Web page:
Kuwait’s Anti-Corruption Authority Investigates Airbus Bribes

Kuwait’s anti-corruption authority (NAZAHA) says that it will be investigating allegations of bribes in relation to securing Airbus orders involving Kuwaiti parties. On Thursday it welcomed any information involving the allegations.

The first Kuwait Airways Airbus A320neo taking off. Photo: Airbus

According to Reuters, NAZAHA’s investigations spokesperson Mohammad Bo-Zober, says that it has already begun reaching out to local media covering the scandal in order to gather evidence.

‘Kuwaiti parties’

Neither Reuters nor Kuwait’s state news agency KUNA specified who these ‘Kuwaiti parties’ might be. There are several parties in Kuwait’s aviation world that have associations with Airbus:

Kuwait Airways is the first and most obvious example. The airline is wholly-owned by the Kuwaiti government and has two outstanding Airbus orders. One is for 15 A320neos that was signed in 2014. In fact, the airline received its first this past September. The other order involves the purchase of eight A330neos and five A350-900s, with the first A330neo delivery happening sometime this year.

Then there is Kuwait-based and privately-owned airline, Jazeera Airways. The low-cost carrier has a small fleet of 13 A320 aircraft. This includes four of the newer A320neos – the fourth A320neo delivery taking place in late December 2019. Interestingly, some of its A320s are technically under the ownership of the al Sahaab leasing company. However, this is just a full subsidiary of Jazeera Airways.

Lastly, there is ALAFCO – a Kuwaiti aircraft leasing and finance corporation. The company has a portfolio of over 70 aircraft – including 11 A320neos that are currently in operation by Air India. The lessor is also waiting for the remainder of its order of 18 Airbus A350-900s.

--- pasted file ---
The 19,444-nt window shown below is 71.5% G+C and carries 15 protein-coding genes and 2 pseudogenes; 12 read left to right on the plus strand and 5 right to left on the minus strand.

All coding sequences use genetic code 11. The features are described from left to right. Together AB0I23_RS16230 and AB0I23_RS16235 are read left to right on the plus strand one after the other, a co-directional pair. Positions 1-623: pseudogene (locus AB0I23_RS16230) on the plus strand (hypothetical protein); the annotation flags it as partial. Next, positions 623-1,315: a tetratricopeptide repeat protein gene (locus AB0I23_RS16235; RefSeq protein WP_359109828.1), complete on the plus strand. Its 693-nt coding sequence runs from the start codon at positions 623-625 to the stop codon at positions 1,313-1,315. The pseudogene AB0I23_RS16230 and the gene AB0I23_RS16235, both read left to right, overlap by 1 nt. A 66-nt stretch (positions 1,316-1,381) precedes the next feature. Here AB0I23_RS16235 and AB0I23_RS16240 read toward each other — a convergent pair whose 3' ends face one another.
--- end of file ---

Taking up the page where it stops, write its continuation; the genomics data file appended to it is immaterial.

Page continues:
It should be made clear that none of these parties have yet to be named in the investigations. The NAZAHA spokesperson says that it could summon people to provide statements. In fact, it confirms that Kuwait will cooperate with British prosecutors to collect evidence.

Kuwait A330-800neo
Kuwait, Uganda and one other buyer are the only customers for the -800neo. Photo: Airbus

Worldwide corruption

Airbus has been facing a criminal corruption inquiry for the last few years headed by British, French and United States authorities. They were investigating allegations that Airbus bribed or coerced different firms and agencies for airline sales, through an ‘agent’ network.

The European planemaker agreed to a record US$4 billion settlement with France, Britain and the United States. French prosecutors say their corruption probe involves transactions in a number of countries, including Kuwait. Other countries mentioned include China, Japan, Russia, Brazil and Turkey.

A similar case in 2016

Interestingly, this is not the first case of its kind in Kuwait. In fact, a 2016 case sounds almost identical to this latest scandal. According to Gulf Business, Kuwait’s anti-corruption authority launched an investigation into a US$1.1 billion helicopter deal with France amid allegations of bribery.

The government had agreed to buy Airbus Caracal military helicopters in August 2016 as part of a wider package of deals between the two countries worth EUR2.5bn ($2.96bn).

Kuwaiti Prime Minister Sheikh Jaber Mubarak Al-Sabah requested an investigation from the Public Anti Corruption Authority after a report in French magazine Marianne alleged a middleman had demanded EUR60m ($71m) from Airbus in commission for the deal.

Kuwait’s Anti-Corruption Authority Investigates Airbus Bribes
The signing of Kuwait Airways’ purchase agreement for eight A330-800 aircraft in Toulouse, France by Kuwait Airways Chairman Yousef Al-Jassim and Christian Scherer, Airbus Chief Commercial Officer. Photo: Airbus

It will be interesting to see if NAZAHA’s investigation unearths any new information on the issue. Do you think this will greatly alter future orders for Airbus? Let us know in the comments.

None of the involved parties were available for comment at the time of publishing. However, we will update this article if any response comes in.